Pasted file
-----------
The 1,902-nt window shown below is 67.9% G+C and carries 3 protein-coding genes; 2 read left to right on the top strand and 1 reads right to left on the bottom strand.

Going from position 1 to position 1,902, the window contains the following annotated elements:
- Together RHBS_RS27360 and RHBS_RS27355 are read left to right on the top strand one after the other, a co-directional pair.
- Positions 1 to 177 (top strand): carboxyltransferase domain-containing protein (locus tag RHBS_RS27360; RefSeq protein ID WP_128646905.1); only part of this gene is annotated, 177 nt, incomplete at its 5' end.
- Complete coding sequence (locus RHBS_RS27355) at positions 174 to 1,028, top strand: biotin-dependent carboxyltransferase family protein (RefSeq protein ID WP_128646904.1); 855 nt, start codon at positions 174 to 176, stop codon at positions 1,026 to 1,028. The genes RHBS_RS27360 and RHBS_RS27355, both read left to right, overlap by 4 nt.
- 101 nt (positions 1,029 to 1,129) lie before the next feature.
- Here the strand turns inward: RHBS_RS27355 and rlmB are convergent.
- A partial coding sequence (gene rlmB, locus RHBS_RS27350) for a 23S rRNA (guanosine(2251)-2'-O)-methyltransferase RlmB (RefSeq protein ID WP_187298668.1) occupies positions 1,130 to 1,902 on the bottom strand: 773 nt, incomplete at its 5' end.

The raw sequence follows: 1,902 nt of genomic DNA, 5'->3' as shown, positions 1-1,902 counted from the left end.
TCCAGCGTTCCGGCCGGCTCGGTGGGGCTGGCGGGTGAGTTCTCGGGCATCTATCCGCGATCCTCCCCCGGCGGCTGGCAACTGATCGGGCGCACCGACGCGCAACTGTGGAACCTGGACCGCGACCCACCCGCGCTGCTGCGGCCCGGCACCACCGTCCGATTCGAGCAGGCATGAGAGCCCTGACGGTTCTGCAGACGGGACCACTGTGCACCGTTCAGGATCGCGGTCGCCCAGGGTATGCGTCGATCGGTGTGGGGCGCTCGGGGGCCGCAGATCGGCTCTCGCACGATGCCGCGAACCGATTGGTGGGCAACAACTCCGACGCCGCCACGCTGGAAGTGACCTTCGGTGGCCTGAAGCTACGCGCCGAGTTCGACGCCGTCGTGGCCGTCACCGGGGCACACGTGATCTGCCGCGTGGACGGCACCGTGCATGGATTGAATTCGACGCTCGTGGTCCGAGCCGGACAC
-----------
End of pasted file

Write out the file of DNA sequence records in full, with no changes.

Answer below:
The 1,902-nt window shown below is 67.9% G+C and carries 3 protein-coding genes; 2 read left to right on the top strand and 1 reads right to left on the bottom strand.

Going from position 1 to position 1,902, the window contains the following annotated elements:
- Together RHBS_RS27360 and RHBS_RS27355 are read left to right on the top strand one after the other, a co-directional pair.
- Positions 1 to 177 (top strand): carboxyltransferase domain-containing protein (locus tag RHBS_RS27360; RefSeq protein ID WP_128646905.1); only part of this gene is annotated, 177 nt, incomplete at its 5' end.
- Complete coding sequence (locus RHBS_RS27355) at positions 174 to 1,028, top strand: biotin-dependent carboxyltransferase family protein (RefSeq protein ID WP_128646904.1); 855 nt, start codon at positions 174 to 176, stop codon at positions 1,026 to 1,028. The genes RHBS_RS27360 and RHBS_RS27355, both read left to right, overlap by 4 nt.
- 101 nt (positions 1,029 to 1,129) lie before the next feature.
- Here the strand turns inward: RHBS_RS27355 and rlmB are convergent.
- A partial coding sequence (gene rlmB, locus RHBS_RS27350) for a 23S rRNA (guanosine(2251)-2'-O)-methyltransferase RlmB (RefSeq protein ID WP_187298668.1) occupies positions 1,130 to 1,902 on the bottom strand: 773 nt, incomplete at its 5' end.

The raw sequence follows: 1,902 nt of genomic DNA, 5'->3' as shown, positions 1-1,902 counted from the left end.
TCCAGCGTTCCGGCCGGCTCGGTGGGGCTGGCGGGTGAGTTCTCGGGCATCTATCCGCGATCCTCCCCCGGCGGCTGGCAACTGATCGGGCGCACCGACGCGCAACTGTGGAACCTGGACCGCGACCCACCCGCGCTGCTGCGGCCCGGCACCACCGTCCGATTCGAGCAGGCATGAGAGCCCTGACGGTTCTGCAGACGGGACCACTGTGCACCGTTCAGGATCGCGGTCGCCCAGGGTATGCGTCGATCGGTGTGGGGCGCTCGGGGGCCGCAGATCGGCTCTCGCACGATGCCGCGAACCGATTGGTGGGCAACAACTCCGACGCCGCCACGCTGGAAGTGACCTTCGGTGGCCTGAAGCTACGCGCCGAGTTCGACGCCGTCGTGGCCGTCACCGGGGCACACGTGATCTGCCGCGTGGACGGCACCGTGCATGGATTGAATTCGACGCTCGTGGTCCGAGCCGGACAC